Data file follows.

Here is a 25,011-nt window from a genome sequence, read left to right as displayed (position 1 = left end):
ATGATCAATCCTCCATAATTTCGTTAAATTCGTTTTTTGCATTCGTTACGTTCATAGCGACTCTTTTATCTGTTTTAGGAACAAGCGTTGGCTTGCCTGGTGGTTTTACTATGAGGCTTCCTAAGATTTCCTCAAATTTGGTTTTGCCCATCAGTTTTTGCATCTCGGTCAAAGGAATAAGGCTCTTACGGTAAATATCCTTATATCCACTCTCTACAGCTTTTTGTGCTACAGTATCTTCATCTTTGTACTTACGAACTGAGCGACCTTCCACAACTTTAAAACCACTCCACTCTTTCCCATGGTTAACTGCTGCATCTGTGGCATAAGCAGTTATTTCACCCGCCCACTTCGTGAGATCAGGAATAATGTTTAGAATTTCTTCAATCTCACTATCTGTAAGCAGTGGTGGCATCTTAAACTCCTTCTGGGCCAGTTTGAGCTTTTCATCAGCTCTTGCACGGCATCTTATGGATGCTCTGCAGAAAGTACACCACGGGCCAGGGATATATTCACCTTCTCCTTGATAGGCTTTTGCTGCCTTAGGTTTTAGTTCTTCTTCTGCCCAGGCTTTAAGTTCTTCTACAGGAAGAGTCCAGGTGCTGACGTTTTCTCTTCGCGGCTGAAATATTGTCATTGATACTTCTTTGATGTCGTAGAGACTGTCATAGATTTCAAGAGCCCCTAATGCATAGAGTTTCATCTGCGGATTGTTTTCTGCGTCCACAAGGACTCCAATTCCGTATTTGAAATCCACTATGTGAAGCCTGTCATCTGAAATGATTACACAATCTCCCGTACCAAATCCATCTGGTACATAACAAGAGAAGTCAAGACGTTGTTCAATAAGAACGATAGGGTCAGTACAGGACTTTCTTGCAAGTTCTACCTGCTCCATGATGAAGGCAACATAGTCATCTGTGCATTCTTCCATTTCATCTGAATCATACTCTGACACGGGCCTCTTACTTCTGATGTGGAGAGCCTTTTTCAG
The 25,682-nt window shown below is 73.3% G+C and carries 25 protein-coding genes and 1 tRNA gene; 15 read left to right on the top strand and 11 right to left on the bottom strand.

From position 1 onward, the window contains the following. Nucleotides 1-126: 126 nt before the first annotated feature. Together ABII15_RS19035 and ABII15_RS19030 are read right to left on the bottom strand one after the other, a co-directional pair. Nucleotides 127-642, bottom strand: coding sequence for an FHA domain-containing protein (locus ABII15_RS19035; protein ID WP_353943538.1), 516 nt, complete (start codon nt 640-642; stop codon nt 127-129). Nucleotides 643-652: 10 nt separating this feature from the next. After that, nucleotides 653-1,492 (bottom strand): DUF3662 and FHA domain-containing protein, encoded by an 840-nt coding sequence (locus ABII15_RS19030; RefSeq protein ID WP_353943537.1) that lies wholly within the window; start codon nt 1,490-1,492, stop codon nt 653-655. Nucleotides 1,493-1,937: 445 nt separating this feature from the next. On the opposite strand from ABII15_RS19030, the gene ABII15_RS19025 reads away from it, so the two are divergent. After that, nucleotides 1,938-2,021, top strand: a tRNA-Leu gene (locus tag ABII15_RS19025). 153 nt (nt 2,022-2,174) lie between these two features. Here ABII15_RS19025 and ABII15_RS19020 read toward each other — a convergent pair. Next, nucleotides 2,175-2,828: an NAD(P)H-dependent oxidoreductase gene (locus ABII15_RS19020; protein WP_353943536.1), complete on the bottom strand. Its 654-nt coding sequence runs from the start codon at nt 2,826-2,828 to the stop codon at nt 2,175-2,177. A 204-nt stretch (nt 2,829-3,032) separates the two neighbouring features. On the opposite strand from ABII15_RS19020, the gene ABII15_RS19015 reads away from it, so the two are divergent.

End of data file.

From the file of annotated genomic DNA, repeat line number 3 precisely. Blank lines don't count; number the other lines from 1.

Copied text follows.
The 25,682-nt window shown below is 73.3% G+C and carries 25 protein-coding genes and 1 tRNA gene; 15 read left to right on the top strand and 11 right to left on the bottom strand.